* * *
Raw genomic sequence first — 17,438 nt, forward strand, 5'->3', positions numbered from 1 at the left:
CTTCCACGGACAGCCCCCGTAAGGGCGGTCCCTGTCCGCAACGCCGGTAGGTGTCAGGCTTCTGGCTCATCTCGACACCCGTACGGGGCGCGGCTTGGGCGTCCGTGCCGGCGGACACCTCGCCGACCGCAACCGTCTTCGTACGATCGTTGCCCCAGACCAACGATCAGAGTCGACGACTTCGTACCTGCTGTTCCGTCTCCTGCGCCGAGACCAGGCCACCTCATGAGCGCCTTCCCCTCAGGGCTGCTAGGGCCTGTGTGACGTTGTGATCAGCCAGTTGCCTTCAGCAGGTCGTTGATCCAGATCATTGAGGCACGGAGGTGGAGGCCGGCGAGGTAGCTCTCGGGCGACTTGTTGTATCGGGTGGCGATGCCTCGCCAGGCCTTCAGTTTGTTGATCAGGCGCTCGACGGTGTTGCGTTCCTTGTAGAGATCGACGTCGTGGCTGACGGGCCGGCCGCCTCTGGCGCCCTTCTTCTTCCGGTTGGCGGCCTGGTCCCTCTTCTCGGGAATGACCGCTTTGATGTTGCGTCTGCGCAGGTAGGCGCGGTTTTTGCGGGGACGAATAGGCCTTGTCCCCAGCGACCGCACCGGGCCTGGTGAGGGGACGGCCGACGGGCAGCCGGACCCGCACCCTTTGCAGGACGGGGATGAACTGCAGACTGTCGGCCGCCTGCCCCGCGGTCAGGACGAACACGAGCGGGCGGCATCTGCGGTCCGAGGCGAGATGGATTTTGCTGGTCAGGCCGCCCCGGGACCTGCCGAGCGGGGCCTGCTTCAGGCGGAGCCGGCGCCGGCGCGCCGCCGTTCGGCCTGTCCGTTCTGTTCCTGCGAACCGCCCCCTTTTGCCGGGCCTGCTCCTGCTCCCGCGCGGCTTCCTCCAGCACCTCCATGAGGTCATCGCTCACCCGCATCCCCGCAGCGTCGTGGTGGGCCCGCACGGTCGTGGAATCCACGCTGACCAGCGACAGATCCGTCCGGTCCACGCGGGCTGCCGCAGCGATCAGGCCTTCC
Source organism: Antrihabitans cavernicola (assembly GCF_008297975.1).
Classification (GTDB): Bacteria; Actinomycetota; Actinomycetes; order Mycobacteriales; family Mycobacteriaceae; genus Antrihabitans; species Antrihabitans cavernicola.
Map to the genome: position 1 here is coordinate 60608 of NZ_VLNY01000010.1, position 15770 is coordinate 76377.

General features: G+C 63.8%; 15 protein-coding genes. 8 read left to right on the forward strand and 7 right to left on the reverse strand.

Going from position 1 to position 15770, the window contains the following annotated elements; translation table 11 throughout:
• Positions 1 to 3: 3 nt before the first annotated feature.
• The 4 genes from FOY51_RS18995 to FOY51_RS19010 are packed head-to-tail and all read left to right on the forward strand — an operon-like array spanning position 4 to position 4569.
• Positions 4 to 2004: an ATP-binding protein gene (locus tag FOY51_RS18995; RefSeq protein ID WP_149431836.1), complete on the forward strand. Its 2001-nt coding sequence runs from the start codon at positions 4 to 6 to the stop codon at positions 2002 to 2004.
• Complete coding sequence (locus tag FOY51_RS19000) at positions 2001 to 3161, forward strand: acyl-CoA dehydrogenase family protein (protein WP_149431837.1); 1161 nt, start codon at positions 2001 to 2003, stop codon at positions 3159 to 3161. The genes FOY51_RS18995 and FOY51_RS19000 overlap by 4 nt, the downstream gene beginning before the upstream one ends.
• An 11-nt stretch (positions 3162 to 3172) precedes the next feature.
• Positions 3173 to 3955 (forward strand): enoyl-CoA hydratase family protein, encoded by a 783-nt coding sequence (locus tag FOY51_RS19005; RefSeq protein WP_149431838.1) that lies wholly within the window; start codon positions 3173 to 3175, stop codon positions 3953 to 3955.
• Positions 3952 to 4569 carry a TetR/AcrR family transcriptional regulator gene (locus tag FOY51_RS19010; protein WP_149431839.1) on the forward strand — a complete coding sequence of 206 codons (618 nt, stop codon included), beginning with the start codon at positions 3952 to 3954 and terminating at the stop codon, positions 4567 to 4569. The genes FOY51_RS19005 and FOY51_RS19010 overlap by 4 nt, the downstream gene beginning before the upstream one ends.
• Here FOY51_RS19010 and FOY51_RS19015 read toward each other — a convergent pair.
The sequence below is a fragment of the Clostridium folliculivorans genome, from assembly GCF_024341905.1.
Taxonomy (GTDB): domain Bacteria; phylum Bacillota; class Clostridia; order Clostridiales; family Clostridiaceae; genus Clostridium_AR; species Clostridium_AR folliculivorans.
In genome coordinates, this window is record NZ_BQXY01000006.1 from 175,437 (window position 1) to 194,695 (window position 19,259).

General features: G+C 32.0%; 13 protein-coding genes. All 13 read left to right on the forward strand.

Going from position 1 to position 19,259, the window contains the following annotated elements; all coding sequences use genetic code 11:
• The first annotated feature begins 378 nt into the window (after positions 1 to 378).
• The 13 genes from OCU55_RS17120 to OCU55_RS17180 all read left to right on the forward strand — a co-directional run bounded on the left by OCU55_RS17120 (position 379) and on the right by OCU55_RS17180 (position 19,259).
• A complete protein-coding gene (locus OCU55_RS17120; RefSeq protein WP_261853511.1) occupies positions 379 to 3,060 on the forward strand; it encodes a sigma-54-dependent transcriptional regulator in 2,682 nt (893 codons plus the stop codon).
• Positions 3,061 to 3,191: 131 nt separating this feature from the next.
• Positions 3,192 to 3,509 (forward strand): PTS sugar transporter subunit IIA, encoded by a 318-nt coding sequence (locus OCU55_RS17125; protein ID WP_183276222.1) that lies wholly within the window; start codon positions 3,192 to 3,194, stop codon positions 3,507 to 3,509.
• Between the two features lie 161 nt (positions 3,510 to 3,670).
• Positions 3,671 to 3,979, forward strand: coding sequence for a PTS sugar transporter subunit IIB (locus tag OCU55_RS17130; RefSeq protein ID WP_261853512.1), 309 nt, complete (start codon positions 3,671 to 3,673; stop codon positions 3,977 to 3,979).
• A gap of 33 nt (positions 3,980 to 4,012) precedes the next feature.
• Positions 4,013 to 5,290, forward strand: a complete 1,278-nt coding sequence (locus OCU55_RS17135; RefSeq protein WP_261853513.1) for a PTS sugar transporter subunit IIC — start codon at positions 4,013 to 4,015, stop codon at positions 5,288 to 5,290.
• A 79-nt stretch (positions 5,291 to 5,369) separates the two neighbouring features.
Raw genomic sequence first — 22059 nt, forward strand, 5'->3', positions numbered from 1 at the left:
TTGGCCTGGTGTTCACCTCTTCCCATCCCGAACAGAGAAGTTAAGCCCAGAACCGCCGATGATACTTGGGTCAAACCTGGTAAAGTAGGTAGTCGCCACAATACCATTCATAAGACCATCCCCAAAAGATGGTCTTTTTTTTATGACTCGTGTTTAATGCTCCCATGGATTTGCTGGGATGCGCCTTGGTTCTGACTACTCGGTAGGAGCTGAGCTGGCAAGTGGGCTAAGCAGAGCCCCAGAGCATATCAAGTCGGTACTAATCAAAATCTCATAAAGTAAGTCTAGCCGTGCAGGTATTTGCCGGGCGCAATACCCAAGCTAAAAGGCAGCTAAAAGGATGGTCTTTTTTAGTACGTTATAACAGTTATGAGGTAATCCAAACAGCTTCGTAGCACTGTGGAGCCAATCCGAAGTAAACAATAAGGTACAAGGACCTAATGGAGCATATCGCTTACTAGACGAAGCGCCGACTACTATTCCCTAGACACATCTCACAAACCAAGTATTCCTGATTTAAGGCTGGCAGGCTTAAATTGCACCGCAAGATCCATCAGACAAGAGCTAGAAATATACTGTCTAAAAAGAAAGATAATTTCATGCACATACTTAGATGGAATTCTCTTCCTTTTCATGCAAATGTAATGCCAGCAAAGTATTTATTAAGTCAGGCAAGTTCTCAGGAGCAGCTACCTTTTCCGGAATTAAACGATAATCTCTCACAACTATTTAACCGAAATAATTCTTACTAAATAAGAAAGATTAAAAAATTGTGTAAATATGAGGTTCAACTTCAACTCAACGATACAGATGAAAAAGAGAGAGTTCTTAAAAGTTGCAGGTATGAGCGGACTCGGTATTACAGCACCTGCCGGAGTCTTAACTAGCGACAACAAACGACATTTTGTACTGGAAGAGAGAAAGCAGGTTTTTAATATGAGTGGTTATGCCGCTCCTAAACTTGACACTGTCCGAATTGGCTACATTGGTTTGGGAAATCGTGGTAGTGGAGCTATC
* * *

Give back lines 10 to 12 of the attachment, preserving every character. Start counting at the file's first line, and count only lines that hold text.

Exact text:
• Positions 4 to 2004: an ATP-binding protein gene (locus tag FOY51_RS18995; RefSeq protein ID WP_149431836.1), complete on the forward strand. Its 2001-nt coding sequence runs from the start codon at positions 4 to 6 to the stop codon at positions 2002 to 2004.
• Complete coding sequence (locus tag FOY51_RS19000) at positions 2001 to 3161, forward strand: acyl-CoA dehydrogenase family protein (protein WP_149431837.1); 1161 nt, start codon at positions 2001 to 2003, stop codon at positions 3159 to 3161. The genes FOY51_RS18995 and FOY51_RS19000 overlap by 4 nt, the downstream gene beginning before the upstream one ends.
• An 11-nt stretch (positions 3162 to 3172) precedes the next feature.